Terror attacks in U.K. fueling surge in hate crimes

Alex Mayes, policy advisor at Victim Support, told the Independent that there was greater awareness around hate crime and an improved police response.

“These statistics also mirror our own experience as over the past year we have offered information and support to around 25,000 people which is an increase of 23 per cent on the previous year,” he added.

“Despite these rises, hate crime remains hugely underreported. We want people to know that hate crime will be taken seriously and there is support available to anyone who needs it.”

On Monday, the government announced a wide-ranging review of hate crime laws, which will consider whether to add new “protected characteristics” including age and gender.

Announcing the review, Sajid Javid, the home secretary, said: “Hate crime goes directly against the longstanding British values of unity, tolerance and mutual respect, and I am committed to stamping this sickening behaviour out. Our refreshed action plan sets out how we will tackle the root causes of prejudice and racism, support hate crime victims and ensure offenders face the full force of the law.”

A spokesperson for the Law Commission told the Independent both misogyny and misandry would be considered and it is “not prioritizing one area over another”. 

Baroness Williams, the minister for countering extremism, said the government “stands in solidarity” with communities affected by hate crime.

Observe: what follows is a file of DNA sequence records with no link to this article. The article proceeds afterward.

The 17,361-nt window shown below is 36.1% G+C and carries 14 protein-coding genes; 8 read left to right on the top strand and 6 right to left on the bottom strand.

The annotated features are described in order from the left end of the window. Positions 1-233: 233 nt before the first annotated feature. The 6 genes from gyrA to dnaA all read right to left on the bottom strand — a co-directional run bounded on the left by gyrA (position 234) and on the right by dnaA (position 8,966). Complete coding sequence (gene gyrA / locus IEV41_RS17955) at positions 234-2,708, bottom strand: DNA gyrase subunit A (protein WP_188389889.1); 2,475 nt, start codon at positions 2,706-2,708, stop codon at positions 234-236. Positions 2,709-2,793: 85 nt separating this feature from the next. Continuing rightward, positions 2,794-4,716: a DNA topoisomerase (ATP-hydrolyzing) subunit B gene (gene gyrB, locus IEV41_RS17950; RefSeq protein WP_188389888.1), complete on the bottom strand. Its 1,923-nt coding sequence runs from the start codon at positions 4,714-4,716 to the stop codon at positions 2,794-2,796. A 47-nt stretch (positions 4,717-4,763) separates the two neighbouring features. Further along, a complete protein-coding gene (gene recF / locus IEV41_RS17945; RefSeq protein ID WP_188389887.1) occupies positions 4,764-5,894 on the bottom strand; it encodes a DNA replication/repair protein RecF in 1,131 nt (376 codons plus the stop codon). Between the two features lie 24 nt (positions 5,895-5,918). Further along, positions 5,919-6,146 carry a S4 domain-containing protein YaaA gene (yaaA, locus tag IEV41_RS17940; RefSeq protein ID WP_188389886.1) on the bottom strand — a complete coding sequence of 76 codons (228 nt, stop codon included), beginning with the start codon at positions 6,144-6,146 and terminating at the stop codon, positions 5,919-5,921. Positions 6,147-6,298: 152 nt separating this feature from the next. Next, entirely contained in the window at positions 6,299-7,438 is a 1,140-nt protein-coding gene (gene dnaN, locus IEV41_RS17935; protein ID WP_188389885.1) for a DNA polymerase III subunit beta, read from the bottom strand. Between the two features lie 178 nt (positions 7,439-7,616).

“Government and police forces must not be complacent in rooting these crimes out,” she added.

“It is why today we have launched a newly updated Hate Crime Action Plan and announced a wide-ranging review of hate crime laws to be conducted by the Law Commission.”

Yvette Cooper, chair of the Home Affairs Committee, said more action was needed to counter online offences.

She added: “Hate crimes can be devastating for victims, deeply divisive for communities, and dangerously linked to extremism … it is very damaging both for those who are targeted by appalling violence or abuse and for entire communities too.“

Violence against a person, public order offenses, criminal damage, and arson made up 96 percent of hate crime-flagged offenses. There were 1,065 online hate crimes in the year.

Despite the increase in recorded crime, however, the number of completed prosecutions fell by over 2 percent from 14,480 in 2016-17 to 14,151 in 2017-18.

Hatred was used to increase punishments handed out in court in more than two-thirds of cases involving hostility on the grounds of race, religion, sexual orientation, transgender identity, or disability in the year.

A Crown Prosecution Service (CPS) report said sentences were “uplifted” in around 7,700 cases, compared to just a handful a decade ago.

Chris Long, a chief crown prosecutor, said: “We know being a victim of hate crime is particularly distressing because of the personal nature of the incident and the CPS is committed to robustly prosecuting these cases.

“The continuing increase in the number of offenders who receive increased sentences is a testament to the work of the CPS in building the cases correctly and providing the courts with the information they need to sentence appropriately.” 

Findings from the separate Crime Survey for England and Wales, which tracks the public’s experience of crime rather than what is recorded by police, indicate a drop of 40 percent in hate crime incidents in the past decade.